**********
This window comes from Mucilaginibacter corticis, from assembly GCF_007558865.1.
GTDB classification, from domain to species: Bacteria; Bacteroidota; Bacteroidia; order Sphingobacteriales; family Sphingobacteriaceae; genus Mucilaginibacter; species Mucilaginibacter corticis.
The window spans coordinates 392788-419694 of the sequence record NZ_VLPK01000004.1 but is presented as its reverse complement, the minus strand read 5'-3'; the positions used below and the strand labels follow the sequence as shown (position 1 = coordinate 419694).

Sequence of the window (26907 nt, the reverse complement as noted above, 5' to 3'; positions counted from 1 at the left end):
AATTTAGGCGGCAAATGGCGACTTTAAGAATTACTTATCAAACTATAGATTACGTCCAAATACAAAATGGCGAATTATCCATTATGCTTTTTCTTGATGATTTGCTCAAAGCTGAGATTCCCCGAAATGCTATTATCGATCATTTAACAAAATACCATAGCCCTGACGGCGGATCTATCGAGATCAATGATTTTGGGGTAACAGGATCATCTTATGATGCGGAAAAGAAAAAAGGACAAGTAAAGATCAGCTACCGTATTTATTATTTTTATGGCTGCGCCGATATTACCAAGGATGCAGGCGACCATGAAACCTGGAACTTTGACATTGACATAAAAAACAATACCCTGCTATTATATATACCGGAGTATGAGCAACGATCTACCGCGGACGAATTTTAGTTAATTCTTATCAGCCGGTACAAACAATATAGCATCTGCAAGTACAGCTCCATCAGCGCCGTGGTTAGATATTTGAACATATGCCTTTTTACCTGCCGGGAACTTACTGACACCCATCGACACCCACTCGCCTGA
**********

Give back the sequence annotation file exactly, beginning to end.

This window comes from Mucilaginibacter corticis, from assembly GCF_007558865.1.
GTDB classification, from domain to species: Bacteria; Bacteroidota; Bacteroidia; order Sphingobacteriales; family Sphingobacteriaceae; genus Mucilaginibacter; species Mucilaginibacter corticis.
The window spans coordinates 392788-419694 of the sequence record NZ_VLPK01000004.1 but is presented as its reverse complement, the minus strand read 5'-3'; the positions used below and the strand labels follow the sequence as shown (position 1 = coordinate 419694).

Sequence of the window (26907 nt, the reverse complement as noted above, 5' to 3'; positions counted from 1 at the left end):
AATTTAGGCGGCAAATGGCGACTTTAAGAATTACTTATCAAACTATAGATTACGTCCAAATACAAAATGGCGAATTATCCATTATGCTTTTTCTTGATGATTTGCTCAAAGCTGAGATTCCCCGAAATGCTATTATCGATCATTTAACAAAATACCATAGCCCTGACGGCGGATCTATCGAGATCAATGATTTTGGGGTAACAGGATCATCTTATGATGCGGAAAAGAAAAAAGGACAAGTAAAGATCAGCTACCGTATTTATTATTTTTATGGCTGCGCCGATATTACCAAGGATGCAGGCGACCATGAAACCTGGAACTTTGACATTGACATAAAAAACAATACCCTGCTATTATATATACCGGAGTATGAGCAACGATCTACCGCGGACGAATTTTAGTTAATTCTTATCAGCCGGTACAAACAATATAGCATCTGCAAGTACAGCTCCATCAGCGCCGTGGTTAGATATTTGAACATATGCCTTTTTACCTGCCGGGAACTTACTGACACCCATCGACACCCACTCGCCTGA